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For years and years, climate policy experts have argued that the issue has been pushed off the stage at world summits to make way for the geopolitical conflict dujour. This trend has long frustrated climate advocates who have sought to make leaders understand that the scientific reality of climate change is just as urgent — if not more so — than other taste topics of the month.
With this in mind, it was notable when many of these same climate advocates harshly criticized last week’s G7 leaders ’summit hosted by the UK for failing to adequately address another issue: the Covid-19 pandemic. In statement after statement, climate watchdogs have approached what they often characterized as inadequate support from the world’s richest nations to tackle the pandemic in their poorest counterparts. Tasneem Essop, executive director of Climate Action Network, described the pandemic and climate change as “twin crises” and said the summit did not “measure them”. Nick Mabey, head of the E3G climate group, called the G7 for not offering “enough financial firepower to tackle global COVID, economic and climate crises”. And Jennifer Morgan, executive director of Greenpeace International, has demanded a waiver of the vaccination patent.
It’s a remarkable replacement. When COVID-19 first emerged, many in the climate world Fearful efforts to tackle pandemic will distract from efforts to tackle climate change. Today, climate advocates argue that the two should be faced hand in hand. This change is partly practical: leaders in many developing countries will be more likely to focus on the pandemic rather than climate change if their situation on the ground does not improve. And, with the fast-paced UN climate summit in November in Glasgow approaching, the situation on the ground may need to change rapidly to give officials adequate time to prepare.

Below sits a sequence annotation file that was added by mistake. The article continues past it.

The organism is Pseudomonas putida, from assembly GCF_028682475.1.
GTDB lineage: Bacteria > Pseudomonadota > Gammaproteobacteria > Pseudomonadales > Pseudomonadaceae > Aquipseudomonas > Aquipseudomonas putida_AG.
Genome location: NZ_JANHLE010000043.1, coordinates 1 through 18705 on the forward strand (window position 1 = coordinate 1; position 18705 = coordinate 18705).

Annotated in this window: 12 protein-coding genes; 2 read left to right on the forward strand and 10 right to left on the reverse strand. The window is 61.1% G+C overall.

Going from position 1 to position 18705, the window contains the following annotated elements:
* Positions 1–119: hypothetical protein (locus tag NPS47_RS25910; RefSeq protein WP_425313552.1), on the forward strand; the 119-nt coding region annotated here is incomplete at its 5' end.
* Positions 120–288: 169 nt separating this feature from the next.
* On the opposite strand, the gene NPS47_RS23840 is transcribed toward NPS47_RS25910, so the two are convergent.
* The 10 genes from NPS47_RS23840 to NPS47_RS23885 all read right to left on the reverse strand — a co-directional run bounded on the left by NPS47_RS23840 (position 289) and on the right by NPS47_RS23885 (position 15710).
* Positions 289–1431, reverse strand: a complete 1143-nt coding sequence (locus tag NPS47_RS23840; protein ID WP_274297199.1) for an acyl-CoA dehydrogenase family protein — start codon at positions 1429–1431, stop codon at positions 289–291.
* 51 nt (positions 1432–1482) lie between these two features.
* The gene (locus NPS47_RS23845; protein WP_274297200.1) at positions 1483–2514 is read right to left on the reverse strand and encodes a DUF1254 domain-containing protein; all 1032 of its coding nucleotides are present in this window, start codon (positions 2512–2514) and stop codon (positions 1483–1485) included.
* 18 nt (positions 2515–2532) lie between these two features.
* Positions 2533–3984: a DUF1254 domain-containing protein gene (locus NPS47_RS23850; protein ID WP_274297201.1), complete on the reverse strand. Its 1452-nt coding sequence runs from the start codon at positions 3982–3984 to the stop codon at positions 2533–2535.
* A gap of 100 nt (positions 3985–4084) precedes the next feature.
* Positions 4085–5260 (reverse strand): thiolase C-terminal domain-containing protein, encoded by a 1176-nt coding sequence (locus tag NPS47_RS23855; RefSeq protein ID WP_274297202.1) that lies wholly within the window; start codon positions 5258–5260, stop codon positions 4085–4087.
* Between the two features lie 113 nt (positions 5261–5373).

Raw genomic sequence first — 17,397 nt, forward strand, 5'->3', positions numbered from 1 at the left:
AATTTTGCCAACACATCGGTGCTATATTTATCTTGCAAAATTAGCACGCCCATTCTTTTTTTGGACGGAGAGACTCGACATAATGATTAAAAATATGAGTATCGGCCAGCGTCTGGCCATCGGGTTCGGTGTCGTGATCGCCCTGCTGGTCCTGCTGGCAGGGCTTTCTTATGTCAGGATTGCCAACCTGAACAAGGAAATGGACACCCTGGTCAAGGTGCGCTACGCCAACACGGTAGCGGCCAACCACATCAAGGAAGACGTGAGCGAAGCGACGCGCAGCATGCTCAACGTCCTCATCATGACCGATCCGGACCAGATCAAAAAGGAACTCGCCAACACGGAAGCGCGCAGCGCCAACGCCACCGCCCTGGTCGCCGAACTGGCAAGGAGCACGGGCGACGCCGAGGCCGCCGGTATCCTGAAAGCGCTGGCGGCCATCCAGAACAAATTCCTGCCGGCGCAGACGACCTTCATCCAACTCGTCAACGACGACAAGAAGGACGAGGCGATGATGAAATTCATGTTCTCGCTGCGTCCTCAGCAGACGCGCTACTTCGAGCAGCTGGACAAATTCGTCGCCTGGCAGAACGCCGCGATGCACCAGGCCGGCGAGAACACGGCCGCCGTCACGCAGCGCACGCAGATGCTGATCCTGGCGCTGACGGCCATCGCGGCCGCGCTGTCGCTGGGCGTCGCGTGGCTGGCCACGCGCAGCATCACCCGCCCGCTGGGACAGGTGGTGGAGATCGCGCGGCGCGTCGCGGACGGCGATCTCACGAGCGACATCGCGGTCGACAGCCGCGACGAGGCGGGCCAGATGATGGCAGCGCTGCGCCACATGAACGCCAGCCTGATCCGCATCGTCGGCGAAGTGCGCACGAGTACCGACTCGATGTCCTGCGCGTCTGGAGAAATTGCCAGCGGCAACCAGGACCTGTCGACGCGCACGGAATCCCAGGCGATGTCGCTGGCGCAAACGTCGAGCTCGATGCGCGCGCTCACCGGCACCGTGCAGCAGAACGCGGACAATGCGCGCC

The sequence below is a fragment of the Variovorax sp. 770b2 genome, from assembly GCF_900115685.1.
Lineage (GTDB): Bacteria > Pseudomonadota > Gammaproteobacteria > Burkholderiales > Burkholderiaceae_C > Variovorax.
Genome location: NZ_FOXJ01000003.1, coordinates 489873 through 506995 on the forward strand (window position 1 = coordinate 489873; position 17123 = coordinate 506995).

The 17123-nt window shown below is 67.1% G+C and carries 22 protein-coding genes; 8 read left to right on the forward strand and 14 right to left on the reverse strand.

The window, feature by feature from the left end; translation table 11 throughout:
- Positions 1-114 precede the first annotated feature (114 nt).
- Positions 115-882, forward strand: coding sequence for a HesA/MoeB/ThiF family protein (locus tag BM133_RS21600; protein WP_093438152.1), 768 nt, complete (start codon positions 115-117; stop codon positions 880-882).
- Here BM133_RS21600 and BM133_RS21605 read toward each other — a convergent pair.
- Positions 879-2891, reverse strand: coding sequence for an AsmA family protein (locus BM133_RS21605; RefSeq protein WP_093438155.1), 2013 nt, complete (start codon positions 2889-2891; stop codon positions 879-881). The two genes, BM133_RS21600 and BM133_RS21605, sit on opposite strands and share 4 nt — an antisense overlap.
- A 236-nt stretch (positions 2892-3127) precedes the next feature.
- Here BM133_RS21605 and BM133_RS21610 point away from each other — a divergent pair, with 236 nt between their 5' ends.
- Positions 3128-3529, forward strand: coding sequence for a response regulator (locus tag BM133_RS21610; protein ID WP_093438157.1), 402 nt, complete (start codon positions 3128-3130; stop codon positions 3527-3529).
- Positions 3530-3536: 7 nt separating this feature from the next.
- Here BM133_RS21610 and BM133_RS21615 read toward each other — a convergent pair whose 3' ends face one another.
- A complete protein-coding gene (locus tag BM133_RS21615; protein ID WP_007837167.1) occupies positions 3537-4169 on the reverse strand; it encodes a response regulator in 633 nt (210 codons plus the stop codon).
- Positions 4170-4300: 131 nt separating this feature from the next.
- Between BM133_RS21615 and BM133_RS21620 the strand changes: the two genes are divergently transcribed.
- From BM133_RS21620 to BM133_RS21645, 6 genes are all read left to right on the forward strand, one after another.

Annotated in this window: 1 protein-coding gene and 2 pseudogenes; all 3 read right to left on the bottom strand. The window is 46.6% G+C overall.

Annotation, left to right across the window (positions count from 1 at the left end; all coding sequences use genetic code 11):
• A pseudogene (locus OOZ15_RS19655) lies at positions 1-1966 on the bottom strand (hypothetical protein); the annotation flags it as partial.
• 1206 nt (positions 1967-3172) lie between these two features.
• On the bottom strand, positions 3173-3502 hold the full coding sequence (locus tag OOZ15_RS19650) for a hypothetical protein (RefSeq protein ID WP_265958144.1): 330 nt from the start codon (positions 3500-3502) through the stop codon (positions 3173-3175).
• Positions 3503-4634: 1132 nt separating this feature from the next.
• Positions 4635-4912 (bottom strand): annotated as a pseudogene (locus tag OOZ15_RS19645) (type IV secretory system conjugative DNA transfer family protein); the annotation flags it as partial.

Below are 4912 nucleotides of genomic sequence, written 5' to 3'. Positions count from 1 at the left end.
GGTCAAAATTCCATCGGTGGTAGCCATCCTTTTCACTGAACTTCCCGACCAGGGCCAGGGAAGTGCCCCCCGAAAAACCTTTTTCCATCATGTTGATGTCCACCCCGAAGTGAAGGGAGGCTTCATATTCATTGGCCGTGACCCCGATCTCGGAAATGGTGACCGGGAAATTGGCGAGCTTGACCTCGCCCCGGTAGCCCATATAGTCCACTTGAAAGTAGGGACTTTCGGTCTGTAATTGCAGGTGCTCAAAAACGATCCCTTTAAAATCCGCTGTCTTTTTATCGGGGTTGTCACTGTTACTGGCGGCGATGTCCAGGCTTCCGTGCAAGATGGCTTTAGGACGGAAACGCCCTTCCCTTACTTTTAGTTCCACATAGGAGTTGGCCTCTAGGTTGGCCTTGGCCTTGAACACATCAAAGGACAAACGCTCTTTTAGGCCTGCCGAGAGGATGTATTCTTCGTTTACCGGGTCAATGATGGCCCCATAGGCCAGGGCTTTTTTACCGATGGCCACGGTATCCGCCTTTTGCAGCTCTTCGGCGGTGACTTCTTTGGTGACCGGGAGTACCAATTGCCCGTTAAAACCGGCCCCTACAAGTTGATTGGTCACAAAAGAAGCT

But, in a sense, the rhetorical shift between climate activists can be as symbolic as it is practical: climate advocates fear that failure to muster a strong response to COVID-19 will send a signal to developing countries. development path that rich nations will leave high and dry as the impacts of climate change begin to grow. This, many believe, would hamper motivation to engage in mitigation efforts in the developing world – as needs grow more urgently. “In some ways, the vaccination problem is a metaphor for the larger climate problem,” says Alden Meyer, an international long-term climate policy expert who serves as a senior partner at E3G.
When you look closely, there are a number of issues related to the fight against COVID-19 that map directly to the fight against climate change. Patent waivers have become a point of contention, as some argue that the release of intellectual property surrounding vaccines would be allows poorer countries to manufacture vaccines locally. In the fight against climate change, developing countries have for years called on their wealthiest counterparts to share technological know-how to enable them to reduce emissions – even if it meant companies losing their potential revenues. .
Stopping money has also been a key point of contention both in COVID-19 and in climate talks. Prior to the Paris Agreement, a group of rich countries pledged to send about $ 100 billion annually to the developing world to help fund climate efforts. Rich countries have repeatedly reaffirmed this promise – even at the G7 last week – but the money has yet to materialize on that scale. (You can read the piece by my colleague Ciara Nugent on climate finance and the G7 here). The fact that many poor countries facing pandemic-related budget crunches have not received much help from their wealthier counterparts does not inspire much confidence in how things will turn out when it comes to climate change.
Events such as the upcoming UN climate conference in Glasgow typically attract tens of thousands of participants from around the globe. And, contrary to many geopolitical approaches, delegates from poorer countries, particularly those most vulnerable to the effects of climate change, often have significant influence. What if those countries don’t have adequate access to vaccines since then? The UK has promised to vaccinate “accredited delegations who could not get otherwise”, but the outlook is not good. Will climate negotiators from developing countries be vaccinated while elderly people in vulnerable homes remain at risk? Even if they show up, will these government leaders be afraid to make aggressive commitments regarding the climate since their people are suffering from a pandemic?
Time will tell. In the end, however, there is an inescapable conclusion: tackling the pandemic will help the world cope with climate change.